With her autotuned-heavy debut album, Animal, back in 2010, Kesha (known back then as Ke$ha) was generally dismissed from serious music considerations despite her skyrocketing fame after her hit single Tik Tok. To most of the self-proclaimed musical connoisseurs, it seemed that her collections of fun, upbeat pop anthems and signature glitter look were nothing more than a flashy cry for attention.
That changed in 2014, when much to the concern of her long-devoted fan base, Kesha entered rehabilitation for an eating disorder, which she claimed to be the result of her producer, Dr. Luke’s, excessive and heavily abusive harassment of her appearance. That same year, Kesha went on to file sexual harassment and sexual assault claims against Dr. Luke, which he promptly denied. It’s worth noting that Kesha’s lawsuit against him didn’t even ask that he be held against criminal charges. All she wanted was to not have to work for him again.
In 2016 a judge dismissed the abuse claims, which was a decision that understandably enraged not only her fan base but also the collective community of sexual assault survivors who had tracked the process of the trial. As so often happens with crimes of this nature, the court failed to uphold the victim’s rights. The people decided to step up by pressuring Sony to drop Dr. Luke or dissolve the contract. The social media campaign #freekesha was born as a result, and it quickly took the internet by storm. A small vindication was finally taken in 2017 as Dr. Luke was dethroned from his position as CEO of Kemosabe Records. Unfortunately, the legal battle is still ongoing.
During this time, Kesha was legally barred from expressly herself creatively, which is to say she could no longer record any new music while still caged in by her original contract. Not one to be knocked down for long, the artist found a way to continue doing what she loved as she formed the country-rock band Yeast Infection back in 2015, and proceeded to tour while performing rock-centric versions of her own songs. Yet, long-time fans couldn’t help but mourn the loss of her cheerful, niche music from the mainstream pop scene.
Now at last, Kesha is back in the familiar music limelight. Exactly where she belongs.
Her new album, Rainbow, dropped on August 11th and is the artist’s first original work in five years. Since her six-record contract with Sony is still intact, both the artist’s team and the label had to collaborate and move forward on the album, whether any of them liked it or not. Negotiations allegedly involved each party choosing a list of other acceptable producers to work with instead of Dr. Luke. Kesha has credited the new album for conquering her depression and helping her find the joy in making music again.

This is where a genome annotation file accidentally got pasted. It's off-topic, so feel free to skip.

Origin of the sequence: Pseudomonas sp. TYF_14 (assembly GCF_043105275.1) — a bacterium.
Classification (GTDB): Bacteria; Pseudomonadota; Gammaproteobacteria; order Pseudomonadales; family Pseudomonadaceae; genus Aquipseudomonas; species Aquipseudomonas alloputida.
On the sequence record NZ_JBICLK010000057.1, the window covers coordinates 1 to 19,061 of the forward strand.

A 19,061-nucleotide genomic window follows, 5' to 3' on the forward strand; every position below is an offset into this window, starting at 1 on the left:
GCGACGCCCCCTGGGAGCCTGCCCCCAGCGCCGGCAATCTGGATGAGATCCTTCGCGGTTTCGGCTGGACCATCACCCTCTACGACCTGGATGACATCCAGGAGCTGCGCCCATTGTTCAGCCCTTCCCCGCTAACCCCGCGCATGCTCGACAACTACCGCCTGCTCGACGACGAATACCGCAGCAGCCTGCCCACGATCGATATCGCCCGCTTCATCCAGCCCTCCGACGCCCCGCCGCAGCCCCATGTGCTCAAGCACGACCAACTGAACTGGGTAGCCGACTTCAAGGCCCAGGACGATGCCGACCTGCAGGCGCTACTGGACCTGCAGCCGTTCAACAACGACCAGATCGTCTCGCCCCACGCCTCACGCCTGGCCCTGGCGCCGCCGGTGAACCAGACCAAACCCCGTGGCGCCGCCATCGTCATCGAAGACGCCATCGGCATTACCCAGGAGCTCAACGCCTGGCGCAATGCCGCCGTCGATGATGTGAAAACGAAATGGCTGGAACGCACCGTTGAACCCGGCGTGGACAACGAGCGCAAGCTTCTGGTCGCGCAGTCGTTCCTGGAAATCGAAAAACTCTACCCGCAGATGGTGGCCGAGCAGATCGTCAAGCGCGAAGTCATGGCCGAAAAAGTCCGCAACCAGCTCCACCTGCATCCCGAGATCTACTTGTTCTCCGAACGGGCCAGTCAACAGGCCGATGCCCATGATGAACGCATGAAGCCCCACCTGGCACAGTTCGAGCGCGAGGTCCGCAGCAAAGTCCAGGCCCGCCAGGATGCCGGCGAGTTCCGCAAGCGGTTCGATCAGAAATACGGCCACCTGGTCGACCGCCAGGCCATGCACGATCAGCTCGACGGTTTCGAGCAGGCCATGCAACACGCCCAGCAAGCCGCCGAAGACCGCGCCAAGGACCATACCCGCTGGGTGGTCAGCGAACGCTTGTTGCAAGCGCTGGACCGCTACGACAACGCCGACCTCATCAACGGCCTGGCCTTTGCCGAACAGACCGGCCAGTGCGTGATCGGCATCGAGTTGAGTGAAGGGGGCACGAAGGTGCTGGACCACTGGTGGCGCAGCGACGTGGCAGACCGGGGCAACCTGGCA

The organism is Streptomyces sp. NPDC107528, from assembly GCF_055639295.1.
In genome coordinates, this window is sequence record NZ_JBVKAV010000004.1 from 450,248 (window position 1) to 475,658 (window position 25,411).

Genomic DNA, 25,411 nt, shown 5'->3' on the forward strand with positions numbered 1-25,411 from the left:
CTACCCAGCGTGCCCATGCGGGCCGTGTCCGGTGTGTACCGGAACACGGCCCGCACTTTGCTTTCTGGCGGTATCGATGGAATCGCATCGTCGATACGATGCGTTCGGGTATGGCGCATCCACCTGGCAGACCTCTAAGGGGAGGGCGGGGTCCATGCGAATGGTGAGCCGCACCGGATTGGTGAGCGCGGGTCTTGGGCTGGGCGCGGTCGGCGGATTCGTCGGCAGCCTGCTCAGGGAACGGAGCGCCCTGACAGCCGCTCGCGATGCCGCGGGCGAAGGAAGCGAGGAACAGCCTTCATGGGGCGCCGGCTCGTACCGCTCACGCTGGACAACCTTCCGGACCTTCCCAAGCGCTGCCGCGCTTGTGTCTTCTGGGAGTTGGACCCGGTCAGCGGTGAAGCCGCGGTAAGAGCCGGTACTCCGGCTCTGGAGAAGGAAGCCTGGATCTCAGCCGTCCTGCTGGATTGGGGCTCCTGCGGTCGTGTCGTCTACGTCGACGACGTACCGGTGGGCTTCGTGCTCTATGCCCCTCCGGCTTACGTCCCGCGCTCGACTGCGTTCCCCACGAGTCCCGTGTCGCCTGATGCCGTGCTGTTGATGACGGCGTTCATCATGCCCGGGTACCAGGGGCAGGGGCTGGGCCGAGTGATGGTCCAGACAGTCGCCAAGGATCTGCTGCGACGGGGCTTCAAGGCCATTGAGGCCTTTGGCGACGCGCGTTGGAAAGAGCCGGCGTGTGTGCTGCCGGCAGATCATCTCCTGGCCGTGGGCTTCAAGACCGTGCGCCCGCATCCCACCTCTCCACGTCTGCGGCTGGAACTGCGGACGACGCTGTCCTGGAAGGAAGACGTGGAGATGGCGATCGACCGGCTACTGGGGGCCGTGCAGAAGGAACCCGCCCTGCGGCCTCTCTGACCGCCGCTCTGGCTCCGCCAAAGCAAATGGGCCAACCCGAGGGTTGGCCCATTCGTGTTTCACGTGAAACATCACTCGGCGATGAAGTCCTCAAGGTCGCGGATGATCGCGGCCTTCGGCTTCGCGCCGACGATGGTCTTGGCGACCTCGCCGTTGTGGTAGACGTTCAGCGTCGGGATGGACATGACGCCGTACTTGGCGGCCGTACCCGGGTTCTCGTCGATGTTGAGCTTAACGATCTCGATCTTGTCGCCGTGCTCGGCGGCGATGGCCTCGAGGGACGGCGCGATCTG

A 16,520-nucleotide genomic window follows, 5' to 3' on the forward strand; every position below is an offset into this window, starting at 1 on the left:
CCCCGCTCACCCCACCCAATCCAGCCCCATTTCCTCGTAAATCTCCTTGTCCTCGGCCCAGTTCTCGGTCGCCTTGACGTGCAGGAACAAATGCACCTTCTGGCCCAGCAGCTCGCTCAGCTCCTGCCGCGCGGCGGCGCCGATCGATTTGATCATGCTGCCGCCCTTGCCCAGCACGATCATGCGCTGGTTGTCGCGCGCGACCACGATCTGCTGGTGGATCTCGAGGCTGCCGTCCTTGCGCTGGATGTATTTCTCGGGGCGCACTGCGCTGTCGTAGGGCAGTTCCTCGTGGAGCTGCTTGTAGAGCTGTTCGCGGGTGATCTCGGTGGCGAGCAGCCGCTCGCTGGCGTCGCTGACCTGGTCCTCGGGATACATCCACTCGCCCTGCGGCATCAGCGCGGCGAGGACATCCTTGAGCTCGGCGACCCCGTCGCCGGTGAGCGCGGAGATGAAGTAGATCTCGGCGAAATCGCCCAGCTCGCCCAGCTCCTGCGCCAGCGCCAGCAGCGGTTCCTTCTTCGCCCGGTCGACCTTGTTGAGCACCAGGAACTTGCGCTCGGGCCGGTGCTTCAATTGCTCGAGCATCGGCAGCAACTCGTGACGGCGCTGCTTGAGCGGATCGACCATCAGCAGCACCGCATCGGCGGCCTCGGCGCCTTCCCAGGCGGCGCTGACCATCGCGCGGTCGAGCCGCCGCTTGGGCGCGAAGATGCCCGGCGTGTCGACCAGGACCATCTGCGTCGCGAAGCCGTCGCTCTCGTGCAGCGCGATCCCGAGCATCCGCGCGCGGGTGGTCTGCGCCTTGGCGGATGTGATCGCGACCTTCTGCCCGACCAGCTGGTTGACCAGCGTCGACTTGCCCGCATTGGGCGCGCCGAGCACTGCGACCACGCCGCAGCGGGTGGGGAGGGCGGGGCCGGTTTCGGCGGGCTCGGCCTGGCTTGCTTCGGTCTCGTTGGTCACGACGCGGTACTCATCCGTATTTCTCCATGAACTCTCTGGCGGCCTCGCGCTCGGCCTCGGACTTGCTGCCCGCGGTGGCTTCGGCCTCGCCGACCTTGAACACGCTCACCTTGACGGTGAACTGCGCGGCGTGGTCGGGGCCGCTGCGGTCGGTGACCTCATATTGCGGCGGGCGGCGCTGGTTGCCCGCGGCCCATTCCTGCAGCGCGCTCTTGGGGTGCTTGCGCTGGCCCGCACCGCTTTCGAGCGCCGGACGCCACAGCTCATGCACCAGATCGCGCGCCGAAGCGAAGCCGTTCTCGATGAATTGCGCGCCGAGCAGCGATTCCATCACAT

On the highly anticipated album, Kesha is clearly the only one in charge of the narrative. This new work is significantly unlike her other albums, Animal and Warrior, since these songs don’t sound like the kind of artificial techno-pop associated with her brand. Instead, it is a painfully-sincere and beautiful account of her life and her struggle.
Her single Praying actually echoes her hopeful response after the court case last year. In the song, she says she can only “pray to feel happiness again.” Kesha shows she’s not wasting her time trying to get us to believe her, but rather is gracefully trying to move on and find joy in her music again.
Woman is a more upbeat anthem to the resilience and glory of womanhood. It’s perfect to play as you conspire to destroy the patriarchy. Overall, each song delivers this kind of inspiring confidence and bravery, making her album reach number one on the charts.
On top of everything, Kesha’s new music still encapsulates that irresistibly fun and upbeat energy that has become her trademark, though this time it sounds more raw and spontaneous with all the live instrumentation that’s worked into it. She manages to skillfully craft music that not only gets you dancing, but can lift you up from whatever hurt you’re enduring and empower you to keep fighting.
It’s good to see Kesha back on the main stage and hear her on the radio once again. Throughout these past few tumultuous years she has opened up a serious discussion about the industry and sexual assault in general. She’s a living example to survivors, especially women, that they can rebuild their lives and find happiness once again. Kesha is returning as a champion, and as her album, Rainbow, demonstrates so well, “the best is yet to come” for this pop icon.